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Launch of pneumococcal vaccine initiative aims to protect thousands in Kenya

By Pamela Sittoni

NAIROBI, Kenya, 16 February 2011 - The pneumococcal vaccine was launched this week by Kenya’s President Mwai Kibaki at a colourful ceremony in the nation’s capital of Nairobi. The free vaccine will be administered to all children under twelve months of age; protecting thousands of children across the country.

VIDEO: UNICEF correspondent Kun Li reports on Pneumococcal Vaccine Launch in Kenya.  Watch in RealPlayer


In his message contained in the press release, UNICEF Executive Director Anthony Lake stated:

”By combining the power of immunization with other measures like better nutrition and sanitation, we can change – and save – millions of children’s lives.”

Enthusiastic cheers erupted from the crowd as the President witnessed the vaccination of the first six children. About 100 children, accompanied by their parents, received their first dose of the vaccine during the occasion.

“I am happy to protect my child. I have watched my neighbours lose their babies to pneumonia. I would not want this to happen to me,” said Dorcas Wanjiku, carrying her 10-month-old baby Virginia.

© UNICEF/Kenya/2011/Kun Li
Tabitha Mwikali with her youngest child at home in Kibera. The child is one-year-old and has just been immunized against pneumonia.

Innovative initiative

Kenya received the pneumococcal vaccines through a partnership with GAVI under an innovative financing mechanism known as the Advance Market Commitment.  It is designed to bring heavily discounted vaccines to children living in the world’s poorest countries. The initiative is backed by five donor countries – the United Kingdom, Canada, Russia, Norway and Italy – and the Bill & Melinda Gates Foundation.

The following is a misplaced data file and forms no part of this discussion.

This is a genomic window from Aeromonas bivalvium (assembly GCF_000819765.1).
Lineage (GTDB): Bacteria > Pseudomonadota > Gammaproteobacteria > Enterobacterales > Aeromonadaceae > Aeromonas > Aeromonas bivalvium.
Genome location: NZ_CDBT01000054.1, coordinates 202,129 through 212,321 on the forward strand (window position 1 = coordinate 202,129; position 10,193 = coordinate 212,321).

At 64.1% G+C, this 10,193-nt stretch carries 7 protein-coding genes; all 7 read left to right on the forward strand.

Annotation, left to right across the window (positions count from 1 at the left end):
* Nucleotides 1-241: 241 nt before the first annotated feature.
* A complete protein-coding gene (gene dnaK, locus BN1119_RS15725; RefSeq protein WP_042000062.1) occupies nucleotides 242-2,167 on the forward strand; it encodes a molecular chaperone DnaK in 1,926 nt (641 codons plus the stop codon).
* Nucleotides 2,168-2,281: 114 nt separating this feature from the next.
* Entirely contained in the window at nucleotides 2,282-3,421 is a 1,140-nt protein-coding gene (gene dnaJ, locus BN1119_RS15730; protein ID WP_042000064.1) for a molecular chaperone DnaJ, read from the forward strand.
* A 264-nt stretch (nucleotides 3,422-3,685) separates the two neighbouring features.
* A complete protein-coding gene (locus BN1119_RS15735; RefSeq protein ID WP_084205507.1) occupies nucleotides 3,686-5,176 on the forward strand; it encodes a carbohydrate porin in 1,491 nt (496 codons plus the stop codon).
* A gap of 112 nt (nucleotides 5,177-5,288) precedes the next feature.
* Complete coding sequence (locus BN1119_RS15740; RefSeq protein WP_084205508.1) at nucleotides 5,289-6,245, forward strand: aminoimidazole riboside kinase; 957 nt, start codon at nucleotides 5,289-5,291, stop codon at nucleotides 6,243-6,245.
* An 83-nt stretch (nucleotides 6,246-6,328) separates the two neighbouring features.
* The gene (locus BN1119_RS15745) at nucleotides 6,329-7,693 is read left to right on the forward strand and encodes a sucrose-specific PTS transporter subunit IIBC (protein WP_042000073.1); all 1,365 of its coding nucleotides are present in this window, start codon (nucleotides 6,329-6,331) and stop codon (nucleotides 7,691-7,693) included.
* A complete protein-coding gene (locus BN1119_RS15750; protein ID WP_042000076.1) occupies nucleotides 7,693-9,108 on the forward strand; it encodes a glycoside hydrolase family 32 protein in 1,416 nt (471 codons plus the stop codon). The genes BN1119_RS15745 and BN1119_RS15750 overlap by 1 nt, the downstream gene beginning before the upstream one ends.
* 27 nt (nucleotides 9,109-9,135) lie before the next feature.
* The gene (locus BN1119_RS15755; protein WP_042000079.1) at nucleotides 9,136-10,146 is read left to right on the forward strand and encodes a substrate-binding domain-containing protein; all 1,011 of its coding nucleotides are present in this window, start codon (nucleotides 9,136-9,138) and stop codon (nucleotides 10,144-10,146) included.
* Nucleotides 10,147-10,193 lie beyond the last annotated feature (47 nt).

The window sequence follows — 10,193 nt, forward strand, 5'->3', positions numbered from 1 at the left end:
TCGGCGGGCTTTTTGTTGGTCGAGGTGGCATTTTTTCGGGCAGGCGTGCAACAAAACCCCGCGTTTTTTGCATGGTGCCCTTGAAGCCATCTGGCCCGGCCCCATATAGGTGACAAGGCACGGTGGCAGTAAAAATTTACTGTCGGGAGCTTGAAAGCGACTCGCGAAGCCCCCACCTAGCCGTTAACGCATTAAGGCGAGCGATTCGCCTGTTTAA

Under this arrangement, GAVI has committed approximately USD 40 million for 2011 and USD 35 million for the following years. The Government of Kenya will give $900,000 every year.

Pneumonia is one of the leading killers of children in Kenya, claiming about 30,000 lives every year. This is a large proportion of the 124,000 under-five child deaths in a year.

© UNICEF/Kenya/2011/Kun Li
The global roll-out banner displayed at the Pneumococcal Vaccine Launch in Kenya.

Groundbreaking vaccine

Describing the new vaccine as “groundbreaking”, the President thanked all donors and partners who supported the initiative and appealed to all parents with eligible children to present them at the nearest health centres or hospitals for immunization. He also encouraged them to prevent pneumonia through exclusive breastfeeding for the first six months of a baby’s life, washing hands with soap and clean water and ensuring prompt treatment of children with respiratory illnesses.

He added that the country put in place a number of interventions that would bring it closer to achieving the United Nations Millennium Development Goal on child survival. These include: Routine immunization, establishment of model health centres in every constituency and employment of twenty health workers for every constituency.

“We are working towards universal coverage of immunization in all parts of the country,” he said.

Targeting the vulnerable

The Gavi interim chief executive officer, Helen Evans, said the new vaccine represented the very latest in technology and commended Kenya for taking the lead in its roll-out.

UNICEF is working closely with partners to ensure that all children were reached. Elke Wisch, UNICEF Deputy Regional Director of ESARO said, ”With the new and effective vaccine which is now available, we have a responsibility to work even harder to identify and reach the most vulnerable and hard to reach children.”



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